Iran was Jimmy Carter’s Waterloo.
Just as Napoleon’s fate was sealed on that bloody Belgian battlefield, so was Mr. Carter’s by the metal and human carnage strewn across Desert One, the area south of Tehran where U.S. special operations forces attempted, and then were forced to abort, the rescue of American hostages held by the just-established Islamic Republic of Iran.
Too much information to process in that sentence? You must be a millennial.
Well, then, some ancient history: Back in 1979, the Shah of Iran, a friend of both the U.S. and Israel, was overthrown (while in the U.S. for medical treatment) by followers of a malevolent Islamist cleric, Ayatollah Ruhollah Khomeini, in what became known as the “Iranian Revolution.” What resulted was the Islamic Republic of Iran, which persists today.
During the turmoil, a group of Iranian students, acting in the name of the revolution, took over the U.S. Embassy in Tehran and held 52 American diplomats and citizens hostage. Anguished, like all Americans, by the situation, then-President Carter attempted and failed to negotiate the hostages’ release. Eventually, he authorized a military rescue operation. On April 2, 1980, the attempt, known as Operation Eagle Claw, failed, resulting in the deaths of eight American servicemen, one Iranian civilian and the destruction of two aircraft — not to mention of any chance Mr. Carter may have had for re-election.
Ronald Reagan won that year’s presidential race, and, in a final insult to Mr. Carter, “Supreme Leader” Khomeini ordered the release of the hostages, who had been held for 444 days, the moment Mr. Reagan concluded his inauguration speech.
Why the history lesson? Because Mr. Carter, who engineered the 1978 Camp David Accords peace agreement between Israel and Egypt, has since become a relentless critic of Israel — and, last week, wrote an op-ed for The New York Times calling on President Obama to officially recognize an Arab state called “Palestine.” “I fear for the spirit of Camp David,” he pleads. “We must not squander this chance.”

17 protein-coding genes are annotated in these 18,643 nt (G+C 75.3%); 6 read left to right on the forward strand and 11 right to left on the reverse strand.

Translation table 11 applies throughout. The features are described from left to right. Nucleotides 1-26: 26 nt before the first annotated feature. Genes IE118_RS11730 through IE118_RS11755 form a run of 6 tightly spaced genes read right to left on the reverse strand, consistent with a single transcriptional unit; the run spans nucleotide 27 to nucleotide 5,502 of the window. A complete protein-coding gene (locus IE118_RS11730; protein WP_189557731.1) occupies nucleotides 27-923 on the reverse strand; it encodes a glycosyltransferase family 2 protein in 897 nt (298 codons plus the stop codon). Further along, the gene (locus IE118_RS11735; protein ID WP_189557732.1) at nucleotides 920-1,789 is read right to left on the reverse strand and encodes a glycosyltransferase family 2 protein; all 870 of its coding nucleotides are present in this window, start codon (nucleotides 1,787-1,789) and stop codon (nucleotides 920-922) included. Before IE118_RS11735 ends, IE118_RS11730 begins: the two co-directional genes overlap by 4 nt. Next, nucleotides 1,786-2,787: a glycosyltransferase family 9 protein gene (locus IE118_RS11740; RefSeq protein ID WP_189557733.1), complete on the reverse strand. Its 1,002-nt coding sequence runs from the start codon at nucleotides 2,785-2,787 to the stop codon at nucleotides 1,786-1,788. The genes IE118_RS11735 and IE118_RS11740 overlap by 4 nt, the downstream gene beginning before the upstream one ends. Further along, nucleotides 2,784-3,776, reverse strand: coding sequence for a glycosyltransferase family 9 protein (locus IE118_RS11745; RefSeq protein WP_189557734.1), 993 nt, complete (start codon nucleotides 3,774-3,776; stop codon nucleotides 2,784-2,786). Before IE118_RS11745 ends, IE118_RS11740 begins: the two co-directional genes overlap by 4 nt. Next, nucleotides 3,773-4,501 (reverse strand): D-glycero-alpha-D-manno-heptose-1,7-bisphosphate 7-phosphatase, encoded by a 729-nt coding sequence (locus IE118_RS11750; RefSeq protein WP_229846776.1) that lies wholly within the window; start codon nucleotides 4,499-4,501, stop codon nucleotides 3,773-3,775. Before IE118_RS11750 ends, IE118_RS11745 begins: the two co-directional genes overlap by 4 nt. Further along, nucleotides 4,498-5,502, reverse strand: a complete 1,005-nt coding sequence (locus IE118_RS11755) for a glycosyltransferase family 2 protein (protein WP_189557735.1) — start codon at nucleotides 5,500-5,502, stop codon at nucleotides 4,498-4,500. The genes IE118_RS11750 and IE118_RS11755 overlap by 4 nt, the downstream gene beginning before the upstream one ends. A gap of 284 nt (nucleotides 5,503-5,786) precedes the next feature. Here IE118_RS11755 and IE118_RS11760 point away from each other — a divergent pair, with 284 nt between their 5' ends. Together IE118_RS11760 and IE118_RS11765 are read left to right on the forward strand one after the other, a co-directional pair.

The former president, as is his wont, grossly prevaricates, claiming that “most” Palestinians live “under Israeli military rule,” somehow glossing over the more than two million Arabs living under the Palestinian Authority — and the 1.7 million Arabs living under Hamas’ dirty thumb in Gaza. And Mr. Carter is revealing, too, by referring to “600,000 Israeli settlers in Palestine,” a number that can only make sense if one includes all of the Jewish residents of Yerushalayim.
The former president also claims that “Israel is building more and more settlements, displacing Palestinians.” Whatever one may think of the expansion of settlements in Yehudah and Shomron (and I think it is counterproductive), virtually all such communities have been built on fallow land. Palestinians may, legitimately or not, lay claim to some of that land. But “displaced,” like all words, has a meaning.
All in all, Mr. Carter would have done better to have instead written an op-ed for the Arabic daily Al-Quds, the largest circulation paper in the region (whose name is the Arabic one for Yerushalayim, and which once presented “The Protocols of the Elders of Zion” as factual). He could have used some of the same language he employed in his New York Times offering — expressing his “fear for the spirit of Camp David” and declaring that “We must not squander this chance.” But the “chance” would rightly have referred to Israel’s longstanding offer to hold direct, unconditional talks with the P.A., which, to date, Mahmoud Abbas has repeatedly rebuffed. Such talks, of course, would well embody the “spirit of Camp David.”
Most egregious, though, is not what Mr. Carter writes, but what he doesn’t. That would include the unfortunate but most pertinent fact that the “Palestine” whose recognition he urges would be comprised of a fractious populace with at least two mutually antagonistic governments, at least one of which is pledged to the destruction of Israel. No mention, either, in Mr. Carter’s nearly 900 words, of Palestinian terrorism or the declared goal of Islamist groups with enthusiastic adherents in “the territories” to not coexist with Israel but, chalilah, replace her.
Groups like Hamas, Hezbollah and Palestinian Islamic Jihad. And therein lies the irony. Each of those gangs, whose hatred and violence are the true obstacles to peace in Israel and the pacific “Palestine” for which Mr. Carter pines, is generously supplied with weapons and political support by none other than his old nemesis, the Islamic Republic of Iran.
Decades later, in its own way, it’s still making a fool of Jimmy Carter.